My fan has been working fine for ten years now and suddenly if I’m barefoot and touch the metal pull chain it lightly shocks me, but does not if I have shoes on.
Does this mean I need a new fan or is it some electrical issue in my ceiling?
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This sounds like a ground fault. They are particularly dangerous if you get wet, which is why Ground Fault Circuit Interrupters have been required for many years in kitchens and bathrooms, among other places.
If you have shoes on, you are insulated from the floor. Without shoes, a little bit of electricity makes its way from the fan through you to the floor. A little bit of electricity can be fatal if it passes through your heart, so this is a serious problem.
Why would a fan suddenly have this problem? Hard to say for sure, but anything with moving parts can have a small problem - e.g., a moving part of the motor rubbing on insulation - eventually become a big problem.
As much as we all like to have things last "forever", the reality is that many appliances, small and large, typically last in the range of 10 - 15 years. Sometimes, as with televisions and other electronics, they become obsolete. But with many other devices they simply wear out.
While the problem may be repairable, unless this is a high-end fan I don't think it is worth the effort and the risk of not quite fixing it correctly. This is particularly the case since fans are normally hardwired but not on GFCI, so there is no easy "early warning system" as there would be if you simply plugged it into a GFCI receptacle.
Anytime the body (chain in this case) in any appliance gives the user any sense of electrical current, mild or otherwise is absolute proof of 2 truths:
1] The body of the appliance is not grounded. It may have been or never was.. but it IS NOT at this time. (remember that green wire you didn't think you needed?)
2] There IS an electrical fault of some kind in the appliance. (in this case the switch)
The electrical fault IS present. If the appliance body were properly grounded, the circuit breaker whether a ground fault type or not would have tripped protecting the user from injury and alerting the appliance needs repair. Resetting the breaker in this case would not have been possible if the appliance were properly grounded.
Repair or replace the fan (10years old??? replace). Be sure the body is properly grounded.
You have suggested you will replace your fan. I understand that you can buy a new fan for under $50, but some cost over $300. While its a bit more work, I'm a fan of finding the problem before throwing money/parts at a solution. The problem could lie in the pull-chain switch, or in the wiring in the gang box above the ceiling fan. A full replacement may solve your problem, maybe not. I replaced a light fixture and the wiring was chafed where it entered the gang box in the ceiling. A new light didn't fix my problem. A little electrical tape goes a long way.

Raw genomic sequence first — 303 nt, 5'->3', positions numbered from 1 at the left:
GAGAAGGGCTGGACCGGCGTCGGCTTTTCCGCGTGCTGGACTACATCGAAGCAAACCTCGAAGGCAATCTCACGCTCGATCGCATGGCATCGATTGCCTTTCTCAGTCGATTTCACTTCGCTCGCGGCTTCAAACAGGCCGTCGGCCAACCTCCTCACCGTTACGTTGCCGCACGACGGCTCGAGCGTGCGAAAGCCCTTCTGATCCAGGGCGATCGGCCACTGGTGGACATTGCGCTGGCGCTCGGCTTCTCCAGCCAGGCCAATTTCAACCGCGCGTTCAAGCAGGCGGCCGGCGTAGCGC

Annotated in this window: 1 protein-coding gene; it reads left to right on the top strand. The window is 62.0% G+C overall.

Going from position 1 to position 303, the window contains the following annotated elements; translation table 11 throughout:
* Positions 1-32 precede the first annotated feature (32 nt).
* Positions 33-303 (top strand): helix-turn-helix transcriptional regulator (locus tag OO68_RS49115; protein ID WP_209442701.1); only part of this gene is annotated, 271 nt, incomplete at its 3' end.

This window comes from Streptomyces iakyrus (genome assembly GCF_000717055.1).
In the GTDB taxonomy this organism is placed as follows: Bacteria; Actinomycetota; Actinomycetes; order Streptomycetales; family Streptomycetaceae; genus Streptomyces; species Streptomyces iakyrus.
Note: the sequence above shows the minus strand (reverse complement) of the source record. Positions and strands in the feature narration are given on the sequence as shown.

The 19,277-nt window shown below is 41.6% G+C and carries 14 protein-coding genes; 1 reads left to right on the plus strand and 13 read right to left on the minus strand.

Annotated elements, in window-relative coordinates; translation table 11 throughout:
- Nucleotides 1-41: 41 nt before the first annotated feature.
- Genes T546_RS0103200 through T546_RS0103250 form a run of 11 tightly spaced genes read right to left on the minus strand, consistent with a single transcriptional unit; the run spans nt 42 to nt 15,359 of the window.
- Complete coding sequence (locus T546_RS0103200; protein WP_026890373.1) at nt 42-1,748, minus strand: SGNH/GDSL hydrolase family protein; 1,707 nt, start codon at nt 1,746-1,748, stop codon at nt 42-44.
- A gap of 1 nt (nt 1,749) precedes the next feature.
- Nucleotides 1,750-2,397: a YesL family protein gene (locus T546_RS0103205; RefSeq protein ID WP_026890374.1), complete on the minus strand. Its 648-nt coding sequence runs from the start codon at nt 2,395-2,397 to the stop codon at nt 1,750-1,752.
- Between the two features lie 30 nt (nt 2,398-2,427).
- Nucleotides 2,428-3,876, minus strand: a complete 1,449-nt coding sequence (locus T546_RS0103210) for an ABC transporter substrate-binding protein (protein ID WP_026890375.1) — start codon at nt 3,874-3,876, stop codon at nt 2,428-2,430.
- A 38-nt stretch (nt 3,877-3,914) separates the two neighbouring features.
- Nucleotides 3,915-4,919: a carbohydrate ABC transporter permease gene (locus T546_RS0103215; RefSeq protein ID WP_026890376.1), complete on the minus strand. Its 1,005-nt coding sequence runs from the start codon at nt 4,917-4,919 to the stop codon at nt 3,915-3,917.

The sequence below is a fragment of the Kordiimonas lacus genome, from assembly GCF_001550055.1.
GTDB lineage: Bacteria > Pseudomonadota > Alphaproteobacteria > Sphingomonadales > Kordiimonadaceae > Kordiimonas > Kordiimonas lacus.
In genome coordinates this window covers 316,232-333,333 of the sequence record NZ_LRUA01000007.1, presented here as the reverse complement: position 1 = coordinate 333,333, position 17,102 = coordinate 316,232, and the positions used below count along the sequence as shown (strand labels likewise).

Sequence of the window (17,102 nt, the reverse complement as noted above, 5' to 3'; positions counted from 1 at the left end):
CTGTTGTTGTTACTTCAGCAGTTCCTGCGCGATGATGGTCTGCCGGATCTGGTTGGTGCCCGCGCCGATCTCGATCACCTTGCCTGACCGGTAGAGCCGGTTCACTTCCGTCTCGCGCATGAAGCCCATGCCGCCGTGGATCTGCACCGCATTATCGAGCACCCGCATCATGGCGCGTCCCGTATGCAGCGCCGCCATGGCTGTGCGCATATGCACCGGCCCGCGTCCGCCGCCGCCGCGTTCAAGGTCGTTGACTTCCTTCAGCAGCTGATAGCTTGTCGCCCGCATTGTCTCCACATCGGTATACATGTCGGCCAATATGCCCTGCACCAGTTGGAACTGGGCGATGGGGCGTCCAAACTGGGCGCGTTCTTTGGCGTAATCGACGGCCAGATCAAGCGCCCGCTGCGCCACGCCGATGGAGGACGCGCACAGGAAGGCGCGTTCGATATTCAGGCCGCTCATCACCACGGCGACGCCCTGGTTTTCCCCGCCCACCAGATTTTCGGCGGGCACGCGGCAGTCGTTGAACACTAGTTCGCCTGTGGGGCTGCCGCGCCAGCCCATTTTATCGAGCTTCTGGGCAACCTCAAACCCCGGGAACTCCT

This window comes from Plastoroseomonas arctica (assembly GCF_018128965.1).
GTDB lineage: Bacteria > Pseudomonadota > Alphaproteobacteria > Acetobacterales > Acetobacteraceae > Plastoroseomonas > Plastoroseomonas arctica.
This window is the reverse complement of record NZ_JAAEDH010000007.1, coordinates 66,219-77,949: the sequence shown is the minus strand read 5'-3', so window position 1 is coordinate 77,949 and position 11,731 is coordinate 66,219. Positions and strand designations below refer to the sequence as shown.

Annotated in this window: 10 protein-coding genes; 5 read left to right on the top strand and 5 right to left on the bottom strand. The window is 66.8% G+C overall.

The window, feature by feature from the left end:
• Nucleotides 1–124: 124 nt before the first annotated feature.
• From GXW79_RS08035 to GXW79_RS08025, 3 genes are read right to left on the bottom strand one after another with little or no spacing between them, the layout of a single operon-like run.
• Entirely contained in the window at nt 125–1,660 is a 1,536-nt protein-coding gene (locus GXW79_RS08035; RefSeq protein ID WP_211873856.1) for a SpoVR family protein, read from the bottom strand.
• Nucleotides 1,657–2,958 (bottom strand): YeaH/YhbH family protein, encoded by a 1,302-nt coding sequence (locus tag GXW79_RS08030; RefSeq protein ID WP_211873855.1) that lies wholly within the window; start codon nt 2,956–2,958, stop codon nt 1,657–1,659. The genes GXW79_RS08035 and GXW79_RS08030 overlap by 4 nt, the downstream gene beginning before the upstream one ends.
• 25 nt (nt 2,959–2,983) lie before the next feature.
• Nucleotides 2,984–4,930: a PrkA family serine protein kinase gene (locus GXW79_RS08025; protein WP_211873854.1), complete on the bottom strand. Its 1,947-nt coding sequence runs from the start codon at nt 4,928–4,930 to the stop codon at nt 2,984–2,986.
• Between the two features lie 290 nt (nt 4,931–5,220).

I think you will have to take the fan down to fully troubleshoot the problem. A good multimeter will help. Turn off the breaker for the circuit the fan is on. Hopefully the house is wired correctly, but that is not always the case, so still exercise caution (not touching black and white wires, assuming USA, at the same time until you've tested for AC current with your meter). Look for cracked, dry rotted, brittle or missing insulation on the wiring. Ceiling fans move, shake etc, and this can cause chafe in the wiring where the fan is mounted to the ceiling. If the wiring is damaged, but not too badly, wrap with 3-4 layers of electrical tape and reinstall the fan.
TESTING THE FAN:
EDIT: Disconnect the fan wiring first! - See comments for additional tips This is not a comprehensive guide, so if the troubleshooting steps don't yield results, don't assume there is no problem. There can always be more than one problem. Using a multimeter, check for continuity between your ground wire (green or bare copper) and the other wires (black, white, maybe red brown or blue, depends on the fan, and if it has lights or not). If there is continuity between ground and any of the wires, there is a short in the fan. This probably isn't the case, because unless the fan was not grounded properly to the house wiring, a persistent short would trip your breaker. There may be an intermittent grounding to the fan body caused by the fan's vibration which you can't simulate during a bench test.
If you do find a short, trace the shorted wire along its path toward the motor or light bulb, testing for a short at each possible connection (where you can put the meter probe on bare metal). You may find a damaged wire or connection that can be repaired. If the shorted wire is shorted at the motor, its best to just replace the fan. If it is shorted at a light or the pull chain switch, those can be replaced.
Lastly, and maybe this should be done sooner, try removing all light bulbs. Older light sockets are sometimes trouble spots, as are old bulbs. Sometimes, they are broken and you can't tell until you take them out.